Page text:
• PubMed
    • Search Google Scholar
    • Export Citation
  • 4

    Wu X, Li G, Zhao J, Zhu X, Zhang Y, Hou K. Arachnoid cyst-associated chronic subdural hematoma: report of 14 cases and a systematic literature review. World Neurosurg. 2018;109:e118e130.

    • PubMed
    • Search Google Scholar
    • Export Citation
  • 5

    Gregori F, Colistra D, Mancarella C, Chiarella V, Marotta N, Domenicucci M. Arachnoid cyst in young soccer players complicated by chronic subdural hematoma: personal experience and review of the literature. Acta Neurol Belg. 2020;120(2):235246.

    • PubMed
    • Search Google Scholar
    • Export Citation
  • 6

    Hall A, White MAJ, Myles L. Spontaneous subdural haemorrhage from an arachnoid cyst: a case report and literature review. Br J Neurosurg. 2017;31(5):607610.

    • PubMed
    • Search Google Scholar
    • Export Citation
  • 7

    Offiah C, St Clair Forbes W, Thorne J. Non-haemorrhagic subdural collection complicating rupture of a middle cranial fossa arachnoid cyst. Br J Radiol. 2006;79(937):7982.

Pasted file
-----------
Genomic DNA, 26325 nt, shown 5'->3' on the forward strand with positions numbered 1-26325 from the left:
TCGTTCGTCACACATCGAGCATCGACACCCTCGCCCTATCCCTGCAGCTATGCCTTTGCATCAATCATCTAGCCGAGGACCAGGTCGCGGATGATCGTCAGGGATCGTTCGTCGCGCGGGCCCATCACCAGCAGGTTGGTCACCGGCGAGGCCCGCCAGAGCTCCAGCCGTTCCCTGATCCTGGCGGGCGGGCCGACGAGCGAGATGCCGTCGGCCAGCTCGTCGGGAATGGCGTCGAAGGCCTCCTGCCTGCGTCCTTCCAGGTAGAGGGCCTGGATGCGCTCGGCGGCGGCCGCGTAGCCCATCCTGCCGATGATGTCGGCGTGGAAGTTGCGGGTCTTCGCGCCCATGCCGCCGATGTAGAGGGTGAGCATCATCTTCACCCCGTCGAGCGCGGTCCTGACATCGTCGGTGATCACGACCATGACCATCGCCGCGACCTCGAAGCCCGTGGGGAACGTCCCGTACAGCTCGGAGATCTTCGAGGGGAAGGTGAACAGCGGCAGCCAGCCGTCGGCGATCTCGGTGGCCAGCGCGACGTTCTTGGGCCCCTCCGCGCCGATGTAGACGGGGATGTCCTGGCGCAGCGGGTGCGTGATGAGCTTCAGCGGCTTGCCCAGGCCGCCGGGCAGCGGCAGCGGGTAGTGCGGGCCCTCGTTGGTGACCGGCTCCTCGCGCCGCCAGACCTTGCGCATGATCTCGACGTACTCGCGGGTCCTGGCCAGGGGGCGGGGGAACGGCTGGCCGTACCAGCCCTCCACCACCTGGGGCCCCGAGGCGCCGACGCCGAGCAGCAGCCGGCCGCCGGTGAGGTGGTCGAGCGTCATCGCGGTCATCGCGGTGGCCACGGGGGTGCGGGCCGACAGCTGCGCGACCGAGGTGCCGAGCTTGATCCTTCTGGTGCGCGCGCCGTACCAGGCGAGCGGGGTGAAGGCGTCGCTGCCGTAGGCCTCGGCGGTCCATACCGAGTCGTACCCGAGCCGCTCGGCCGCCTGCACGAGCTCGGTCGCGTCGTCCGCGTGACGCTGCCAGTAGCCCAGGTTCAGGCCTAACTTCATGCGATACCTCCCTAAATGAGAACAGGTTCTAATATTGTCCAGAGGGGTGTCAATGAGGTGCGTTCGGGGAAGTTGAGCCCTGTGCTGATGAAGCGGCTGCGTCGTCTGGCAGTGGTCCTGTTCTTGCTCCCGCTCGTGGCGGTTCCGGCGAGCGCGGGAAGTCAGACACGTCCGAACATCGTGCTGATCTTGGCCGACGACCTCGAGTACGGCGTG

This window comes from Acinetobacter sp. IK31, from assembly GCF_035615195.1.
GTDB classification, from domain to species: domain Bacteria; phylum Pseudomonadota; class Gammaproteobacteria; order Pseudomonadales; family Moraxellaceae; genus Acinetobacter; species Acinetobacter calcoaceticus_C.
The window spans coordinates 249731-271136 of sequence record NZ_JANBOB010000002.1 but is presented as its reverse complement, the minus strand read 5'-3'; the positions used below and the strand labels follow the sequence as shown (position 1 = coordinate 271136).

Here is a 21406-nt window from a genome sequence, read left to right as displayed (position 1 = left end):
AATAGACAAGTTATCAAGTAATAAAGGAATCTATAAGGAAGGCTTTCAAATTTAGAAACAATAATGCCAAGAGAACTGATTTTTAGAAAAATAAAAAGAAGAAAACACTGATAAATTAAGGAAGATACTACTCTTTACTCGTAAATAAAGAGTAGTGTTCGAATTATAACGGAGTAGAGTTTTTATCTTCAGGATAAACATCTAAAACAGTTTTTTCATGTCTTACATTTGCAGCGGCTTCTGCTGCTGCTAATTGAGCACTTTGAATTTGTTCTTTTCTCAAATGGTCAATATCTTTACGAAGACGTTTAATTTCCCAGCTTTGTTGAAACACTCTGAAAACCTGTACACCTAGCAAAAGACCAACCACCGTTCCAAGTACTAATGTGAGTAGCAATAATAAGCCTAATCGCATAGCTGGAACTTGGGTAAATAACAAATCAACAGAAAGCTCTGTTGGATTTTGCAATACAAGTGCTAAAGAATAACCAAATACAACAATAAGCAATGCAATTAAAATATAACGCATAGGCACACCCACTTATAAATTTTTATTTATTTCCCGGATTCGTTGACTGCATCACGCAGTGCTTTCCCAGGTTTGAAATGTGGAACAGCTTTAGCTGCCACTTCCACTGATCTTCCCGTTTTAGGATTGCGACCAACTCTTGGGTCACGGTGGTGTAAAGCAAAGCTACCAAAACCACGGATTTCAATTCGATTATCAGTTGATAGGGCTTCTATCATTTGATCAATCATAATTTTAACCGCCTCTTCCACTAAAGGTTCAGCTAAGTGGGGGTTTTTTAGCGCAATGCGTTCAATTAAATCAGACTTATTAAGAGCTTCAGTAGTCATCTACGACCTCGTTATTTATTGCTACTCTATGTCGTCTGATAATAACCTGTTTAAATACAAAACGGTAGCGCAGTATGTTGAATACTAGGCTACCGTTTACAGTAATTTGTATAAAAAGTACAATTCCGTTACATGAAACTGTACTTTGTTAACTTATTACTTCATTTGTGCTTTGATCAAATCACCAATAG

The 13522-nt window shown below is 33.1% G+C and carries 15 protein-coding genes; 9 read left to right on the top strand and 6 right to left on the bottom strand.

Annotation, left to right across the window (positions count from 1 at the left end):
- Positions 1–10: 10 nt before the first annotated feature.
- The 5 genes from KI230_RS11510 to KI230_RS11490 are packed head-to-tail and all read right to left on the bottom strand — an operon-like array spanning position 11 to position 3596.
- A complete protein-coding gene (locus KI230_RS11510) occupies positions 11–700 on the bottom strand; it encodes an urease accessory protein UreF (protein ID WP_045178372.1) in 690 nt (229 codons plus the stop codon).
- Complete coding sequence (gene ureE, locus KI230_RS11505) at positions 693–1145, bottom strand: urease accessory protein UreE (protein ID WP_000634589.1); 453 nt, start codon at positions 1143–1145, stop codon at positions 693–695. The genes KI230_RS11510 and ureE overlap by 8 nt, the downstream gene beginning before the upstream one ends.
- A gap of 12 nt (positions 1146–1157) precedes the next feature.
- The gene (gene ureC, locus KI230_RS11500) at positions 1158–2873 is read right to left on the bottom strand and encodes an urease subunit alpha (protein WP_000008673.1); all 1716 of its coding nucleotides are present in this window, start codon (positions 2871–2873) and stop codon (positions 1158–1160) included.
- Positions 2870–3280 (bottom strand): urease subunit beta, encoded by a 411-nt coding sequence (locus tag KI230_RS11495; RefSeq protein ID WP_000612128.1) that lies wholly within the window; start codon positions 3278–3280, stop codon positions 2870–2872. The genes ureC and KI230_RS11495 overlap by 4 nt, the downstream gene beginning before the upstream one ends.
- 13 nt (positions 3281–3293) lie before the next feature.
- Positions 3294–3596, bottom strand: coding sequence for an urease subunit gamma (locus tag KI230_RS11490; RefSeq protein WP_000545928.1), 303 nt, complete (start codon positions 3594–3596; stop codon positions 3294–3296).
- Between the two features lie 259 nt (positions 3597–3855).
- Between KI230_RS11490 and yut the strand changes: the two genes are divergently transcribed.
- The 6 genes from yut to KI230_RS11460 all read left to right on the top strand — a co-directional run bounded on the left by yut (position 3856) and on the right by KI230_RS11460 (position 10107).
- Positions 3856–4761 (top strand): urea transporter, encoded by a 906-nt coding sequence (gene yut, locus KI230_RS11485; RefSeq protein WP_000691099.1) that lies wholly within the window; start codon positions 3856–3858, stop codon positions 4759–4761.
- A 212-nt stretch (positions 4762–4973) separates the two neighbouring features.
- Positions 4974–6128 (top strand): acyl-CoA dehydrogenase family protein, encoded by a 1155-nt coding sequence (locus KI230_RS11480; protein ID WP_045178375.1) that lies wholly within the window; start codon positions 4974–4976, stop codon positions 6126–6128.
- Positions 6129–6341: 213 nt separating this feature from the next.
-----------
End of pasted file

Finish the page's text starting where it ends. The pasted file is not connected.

• PubMed
    • Search Google Scholar
    • Export Citation
  • 8

    Gosalakkal JA. Intracranial arachnoid cysts in children: a review of pathogenesis, clinical features, and management. Pediatr Neurol. 2002;26(2):9398.

  • 9

    Furtado LMF, Costa Val Filho JA, Ferreira RI, Mariano IGGF. Intracranial arachnoid cyst rupture after mild TBI in children: have we underestimated this risk? BMJ Case Rep. 2019;12(4):e228790.

    • PubMed
    • Search Google Scholar
    • Export Citation
  • 10

    Chandra VV, Prasad BC, Subramanium CS, Kumar R. Spontaneous intracystic hemorrhage complicating an intracranial arachnoid cyst. J Neurosci Rural Pract. 2015;6(4):629630.

    • PubMed
    • Search Google Scholar
    • Export Citation